Green Party leader Caroline Lucas says Brexit could pose a threat to the protection of animals in Britain.
Despite the country’s reputation as a nation of animal lovers, Lucas says ditching EU protocol could see the loss of rules which make sure they are treated as “sentient beings” rather than agricultural produce.
She has tabled an amendment to the Withdrawal Bill which would see animals granted a basic level of protection after March 2019.
The Brighton MP also written to environment secretary Michael Gove to ask him to take action on banning live animal exports, after he previously hinted the UK’s exit from the EU could signal an end to the controversial practice.
She told HuffPost UK: “I urge the secretary of state to make good his claim to care for animals by demonstrating that now.
“We also have an opportunity to end the vile cruelty of live animal exports once and for all - which minsters claim has not been possible due to EU rules. Such a move would both alleviate the suffering of animals, and send a strong signal that Britain will once again be a world leading on animal protection.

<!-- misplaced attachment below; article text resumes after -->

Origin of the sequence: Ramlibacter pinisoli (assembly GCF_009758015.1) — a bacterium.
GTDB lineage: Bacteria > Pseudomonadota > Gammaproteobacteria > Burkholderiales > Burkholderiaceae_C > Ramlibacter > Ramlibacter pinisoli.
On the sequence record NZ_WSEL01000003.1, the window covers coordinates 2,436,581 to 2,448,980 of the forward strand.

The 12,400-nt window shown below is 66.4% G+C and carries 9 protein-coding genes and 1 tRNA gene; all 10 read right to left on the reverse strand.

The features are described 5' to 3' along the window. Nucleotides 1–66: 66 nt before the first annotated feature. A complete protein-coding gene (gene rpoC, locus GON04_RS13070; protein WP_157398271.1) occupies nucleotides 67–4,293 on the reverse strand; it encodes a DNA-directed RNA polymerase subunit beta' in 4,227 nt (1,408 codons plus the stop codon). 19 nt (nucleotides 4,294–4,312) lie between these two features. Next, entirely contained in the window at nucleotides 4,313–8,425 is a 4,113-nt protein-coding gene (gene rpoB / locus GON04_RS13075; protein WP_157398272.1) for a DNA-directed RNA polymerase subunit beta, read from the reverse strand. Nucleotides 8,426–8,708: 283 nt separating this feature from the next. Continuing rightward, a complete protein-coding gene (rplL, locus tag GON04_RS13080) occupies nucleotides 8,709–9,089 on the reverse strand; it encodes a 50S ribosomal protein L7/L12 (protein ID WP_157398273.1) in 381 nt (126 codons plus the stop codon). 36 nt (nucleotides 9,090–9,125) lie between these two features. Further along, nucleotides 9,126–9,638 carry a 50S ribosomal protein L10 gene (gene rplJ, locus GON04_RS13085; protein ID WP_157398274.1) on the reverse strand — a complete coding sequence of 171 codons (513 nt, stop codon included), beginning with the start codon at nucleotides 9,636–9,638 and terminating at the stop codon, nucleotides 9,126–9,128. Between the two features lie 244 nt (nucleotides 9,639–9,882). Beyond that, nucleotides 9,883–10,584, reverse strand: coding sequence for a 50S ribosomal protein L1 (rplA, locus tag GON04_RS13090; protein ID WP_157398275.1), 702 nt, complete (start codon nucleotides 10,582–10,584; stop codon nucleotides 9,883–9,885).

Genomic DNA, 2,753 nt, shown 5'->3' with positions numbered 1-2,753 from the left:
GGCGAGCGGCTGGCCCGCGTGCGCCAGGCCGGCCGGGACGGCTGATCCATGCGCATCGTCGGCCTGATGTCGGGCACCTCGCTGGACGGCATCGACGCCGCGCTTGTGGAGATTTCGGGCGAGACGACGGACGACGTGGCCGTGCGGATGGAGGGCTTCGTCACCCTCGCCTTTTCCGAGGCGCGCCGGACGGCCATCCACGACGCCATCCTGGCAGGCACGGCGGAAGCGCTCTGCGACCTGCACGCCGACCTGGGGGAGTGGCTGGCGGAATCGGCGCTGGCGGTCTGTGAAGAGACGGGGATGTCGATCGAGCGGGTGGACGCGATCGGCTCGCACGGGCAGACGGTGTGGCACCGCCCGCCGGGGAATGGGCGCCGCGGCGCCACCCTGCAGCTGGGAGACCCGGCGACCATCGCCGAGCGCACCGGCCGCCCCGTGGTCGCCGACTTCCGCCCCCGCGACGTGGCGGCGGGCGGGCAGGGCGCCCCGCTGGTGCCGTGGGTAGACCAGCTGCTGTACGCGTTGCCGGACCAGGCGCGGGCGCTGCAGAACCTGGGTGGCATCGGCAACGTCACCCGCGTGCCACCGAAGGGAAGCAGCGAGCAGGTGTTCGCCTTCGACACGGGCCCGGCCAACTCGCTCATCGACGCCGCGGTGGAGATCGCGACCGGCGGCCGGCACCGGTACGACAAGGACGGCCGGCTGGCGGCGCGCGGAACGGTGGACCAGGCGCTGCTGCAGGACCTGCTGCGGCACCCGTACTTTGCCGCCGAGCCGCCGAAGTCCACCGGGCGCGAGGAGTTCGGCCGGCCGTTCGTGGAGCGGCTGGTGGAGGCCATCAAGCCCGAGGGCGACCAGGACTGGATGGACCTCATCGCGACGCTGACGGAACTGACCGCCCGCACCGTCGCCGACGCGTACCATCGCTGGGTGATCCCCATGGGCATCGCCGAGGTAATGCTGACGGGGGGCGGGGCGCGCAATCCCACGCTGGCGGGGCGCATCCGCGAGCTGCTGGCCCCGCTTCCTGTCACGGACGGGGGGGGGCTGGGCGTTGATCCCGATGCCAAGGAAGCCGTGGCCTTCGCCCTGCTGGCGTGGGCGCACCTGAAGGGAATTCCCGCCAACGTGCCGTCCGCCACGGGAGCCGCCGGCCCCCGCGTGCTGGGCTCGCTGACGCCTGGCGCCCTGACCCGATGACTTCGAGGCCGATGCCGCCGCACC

“We’re asking the government to think again, and adopt a couple of simple measures that will protect animals for years to come.
“British people want animals to be protected, and ministers must not sit on their hands any longer before taking this action.”
EU laws impose an eight-hour maximum journey time on live exports, but this can be extended if vehicles meet additional standards, including better ventilation and temperature regulation.
The letter from Lucas reads: “In practice, maximum journey times vary from 19 hours for calves to 24 hours for horses and pigs. Sheep can be transported for 14 hours, followed by a minimum one hour rest and then travel onward for a minimum of another 14 hours.
“The longer the time spent in transit, the greater the suffering. The UK has long insisted that it’s unable to ban live exports and end this suffering because of EU rules.
“Please can you assure my constituents and I that you are wholly committed to a ban on live exports by making the relevant legal changes now that are required for a ban to be in place from March 31st 2019 - the day on which the UK is due to formally end its membership of the EU.
“Animals are sentient beings, like us, and the law should protect them.”
Gove has said he will not allow the UK’s animal welfare standards to slip after Brexit.
Announcing the installation of CCTV in all abattoirs last month, the cabinet minister said: “We have some of the highest animal welfare standards in the world and the actions I am setting out today will reinforce our status as a global leader.”